NATIONAL BESTSELLER A Book of the Year Selection for Inc. and Library Journal “This book picks up where The Tipping Point left off." -- Adam Grant, Wharton professor and New York Times bestselling author of ORIGINALS and GIVE AND TAKE Nothing “goes viral.” If you think a popular movie, song, or app came out of nowhere to become a word-of-mouth success in today’s crowded media environment, you’re missing the real story. Each blockbuster has a secret history—of power, influence, dark broadcasters, and passionate cults that turn some new products into cultural phenomena. Even the most brilliant ideas wither in obscurity if they fail to connect with the right network, and the consumers that matter most aren't the early adopters, but rather their friends, followers, and imitators -- the audience of your audience. In his groundbreaking investigation, Atlantic senior editor Derek Thompson uncovers the hidden psychology of why we like what we like and reveals the economics of cultural markets that invisibly shape our lives. Shattering the sentimental myths of hit-making that dominate pop culture and business, Thompson shows quality is insufficient for success, nobody has "good taste," and some of the most popular products in history were one bad break away from utter failure. It may be a new world, but there are some enduring truths to what audiences and consumers want. People love a familiar surprise: a product that is bold, yet sneakily recognizable. Every business, every artist, every person looking to promote themselves and their work wants to know what makes some works so successful while others disappear. Hit Makers is a magical mystery tour through the last century of pop culture blockbusters and the most valuable currency of the twenty-first century—people’s attention. From the dawn of impressionist art to the future of Facebook, from small Etsy designers to the origin of Star Wars, Derek Thompson leaves no pet rock unturned to tell the fascinating story of how culture happens and why things become popular. In Hit Makers, Derek Thompson investigates: · The secret link between ESPN's sticky programming and the The Weeknd's catchy choruses · Why Facebook is today’s most important newspaper · How advertising critics predicted Donald Trump · The 5th grader who accidentally launched "Rock Around the Clock," the biggest hit in rock and roll history · How Barack Obama and his speechwriters think of themselves as songwriters · How Disney conquered the world—but the future of hits belongs to savvy amateurs and individuals · The French collector who accidentally created the Impressionist canon · Quantitative evidence that the biggest music hits aren’t always the best · Why almost all Hollywood blockbusters are sequels, reboots, and adaptations · Why one year--1991--is responsible for the way pop music sounds today · Why another year --1932--created the business model of film · How data scientists proved that “going viral” is a myth · How 19th century immigration patterns explain the most heard song in the Western Hemisphere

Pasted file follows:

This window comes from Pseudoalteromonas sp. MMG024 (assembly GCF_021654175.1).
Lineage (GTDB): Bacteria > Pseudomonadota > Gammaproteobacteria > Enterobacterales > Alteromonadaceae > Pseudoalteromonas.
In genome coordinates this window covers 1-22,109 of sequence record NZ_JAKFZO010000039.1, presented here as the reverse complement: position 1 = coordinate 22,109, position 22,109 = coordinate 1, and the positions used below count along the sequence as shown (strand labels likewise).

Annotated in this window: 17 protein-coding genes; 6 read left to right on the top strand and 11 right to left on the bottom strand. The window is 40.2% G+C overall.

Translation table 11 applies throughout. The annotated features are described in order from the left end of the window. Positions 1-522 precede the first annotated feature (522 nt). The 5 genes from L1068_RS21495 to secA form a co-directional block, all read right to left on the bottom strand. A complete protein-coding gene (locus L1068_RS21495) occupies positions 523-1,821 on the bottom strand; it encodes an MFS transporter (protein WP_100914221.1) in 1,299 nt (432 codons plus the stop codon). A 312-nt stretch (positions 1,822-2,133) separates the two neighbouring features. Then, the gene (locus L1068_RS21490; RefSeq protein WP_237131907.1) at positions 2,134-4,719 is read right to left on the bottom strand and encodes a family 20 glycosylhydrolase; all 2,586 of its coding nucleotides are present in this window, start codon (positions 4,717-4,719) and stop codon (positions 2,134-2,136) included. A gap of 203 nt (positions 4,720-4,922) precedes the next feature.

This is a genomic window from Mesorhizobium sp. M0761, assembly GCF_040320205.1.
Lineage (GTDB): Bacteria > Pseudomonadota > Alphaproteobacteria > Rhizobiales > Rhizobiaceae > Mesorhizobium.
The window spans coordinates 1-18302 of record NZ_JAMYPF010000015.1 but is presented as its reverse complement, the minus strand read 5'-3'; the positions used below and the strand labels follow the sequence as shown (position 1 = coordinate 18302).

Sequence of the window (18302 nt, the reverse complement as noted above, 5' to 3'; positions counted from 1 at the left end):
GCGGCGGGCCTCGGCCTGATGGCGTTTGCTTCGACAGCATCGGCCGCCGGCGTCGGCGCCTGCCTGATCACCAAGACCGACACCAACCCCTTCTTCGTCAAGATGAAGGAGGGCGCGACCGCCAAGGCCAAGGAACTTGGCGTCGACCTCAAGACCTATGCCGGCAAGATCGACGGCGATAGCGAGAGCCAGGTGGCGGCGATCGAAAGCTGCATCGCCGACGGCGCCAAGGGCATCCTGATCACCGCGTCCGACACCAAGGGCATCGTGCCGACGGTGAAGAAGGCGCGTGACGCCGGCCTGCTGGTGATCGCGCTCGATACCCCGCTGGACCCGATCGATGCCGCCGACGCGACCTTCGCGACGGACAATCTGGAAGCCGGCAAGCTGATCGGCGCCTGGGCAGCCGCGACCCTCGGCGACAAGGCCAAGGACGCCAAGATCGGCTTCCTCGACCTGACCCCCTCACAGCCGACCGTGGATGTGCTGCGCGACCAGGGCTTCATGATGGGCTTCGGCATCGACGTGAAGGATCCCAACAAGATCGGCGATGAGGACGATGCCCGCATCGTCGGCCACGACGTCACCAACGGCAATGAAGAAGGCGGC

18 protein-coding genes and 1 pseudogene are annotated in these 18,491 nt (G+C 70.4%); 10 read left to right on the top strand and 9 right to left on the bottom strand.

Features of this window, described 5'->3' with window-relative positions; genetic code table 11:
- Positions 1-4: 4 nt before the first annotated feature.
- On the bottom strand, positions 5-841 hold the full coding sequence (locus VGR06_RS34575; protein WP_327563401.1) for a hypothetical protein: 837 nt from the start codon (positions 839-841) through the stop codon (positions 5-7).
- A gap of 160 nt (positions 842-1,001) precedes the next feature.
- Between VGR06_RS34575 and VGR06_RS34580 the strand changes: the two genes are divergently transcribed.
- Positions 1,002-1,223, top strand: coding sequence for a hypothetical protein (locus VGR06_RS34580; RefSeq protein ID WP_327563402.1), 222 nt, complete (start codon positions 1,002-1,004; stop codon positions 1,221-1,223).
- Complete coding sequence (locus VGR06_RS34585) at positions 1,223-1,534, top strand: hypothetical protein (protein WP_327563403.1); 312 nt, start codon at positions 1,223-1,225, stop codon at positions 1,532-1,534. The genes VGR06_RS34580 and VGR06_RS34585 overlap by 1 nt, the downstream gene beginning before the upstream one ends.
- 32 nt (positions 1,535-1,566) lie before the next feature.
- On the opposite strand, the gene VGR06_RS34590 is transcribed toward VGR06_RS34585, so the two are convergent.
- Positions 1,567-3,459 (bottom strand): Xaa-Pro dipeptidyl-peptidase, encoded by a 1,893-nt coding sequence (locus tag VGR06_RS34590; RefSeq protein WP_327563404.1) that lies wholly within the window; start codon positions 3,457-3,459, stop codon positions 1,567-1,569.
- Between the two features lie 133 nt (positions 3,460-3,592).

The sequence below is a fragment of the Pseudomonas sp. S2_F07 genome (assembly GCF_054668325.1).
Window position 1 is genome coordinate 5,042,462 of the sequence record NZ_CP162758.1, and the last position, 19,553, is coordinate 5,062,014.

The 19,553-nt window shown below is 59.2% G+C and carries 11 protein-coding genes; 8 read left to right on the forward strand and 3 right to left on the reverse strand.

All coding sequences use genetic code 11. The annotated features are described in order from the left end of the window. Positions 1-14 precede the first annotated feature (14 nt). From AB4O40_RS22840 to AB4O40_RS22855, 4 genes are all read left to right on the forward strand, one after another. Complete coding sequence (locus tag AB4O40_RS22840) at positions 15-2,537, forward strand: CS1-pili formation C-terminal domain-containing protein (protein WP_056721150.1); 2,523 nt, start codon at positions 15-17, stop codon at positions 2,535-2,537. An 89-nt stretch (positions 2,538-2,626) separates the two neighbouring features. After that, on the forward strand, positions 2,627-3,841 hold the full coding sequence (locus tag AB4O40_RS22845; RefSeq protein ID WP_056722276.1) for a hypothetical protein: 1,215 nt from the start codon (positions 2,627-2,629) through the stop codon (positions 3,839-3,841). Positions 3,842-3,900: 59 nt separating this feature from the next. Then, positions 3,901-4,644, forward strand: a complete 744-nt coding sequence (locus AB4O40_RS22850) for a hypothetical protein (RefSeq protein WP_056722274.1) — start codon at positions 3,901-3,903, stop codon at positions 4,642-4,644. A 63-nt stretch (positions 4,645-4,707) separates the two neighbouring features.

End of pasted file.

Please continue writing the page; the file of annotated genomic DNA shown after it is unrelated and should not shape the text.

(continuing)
Author: Nicholas Carr
Publisher: W. W. Norton & Company
Release Date: 2016-09-06
Genre: Technology & Engineering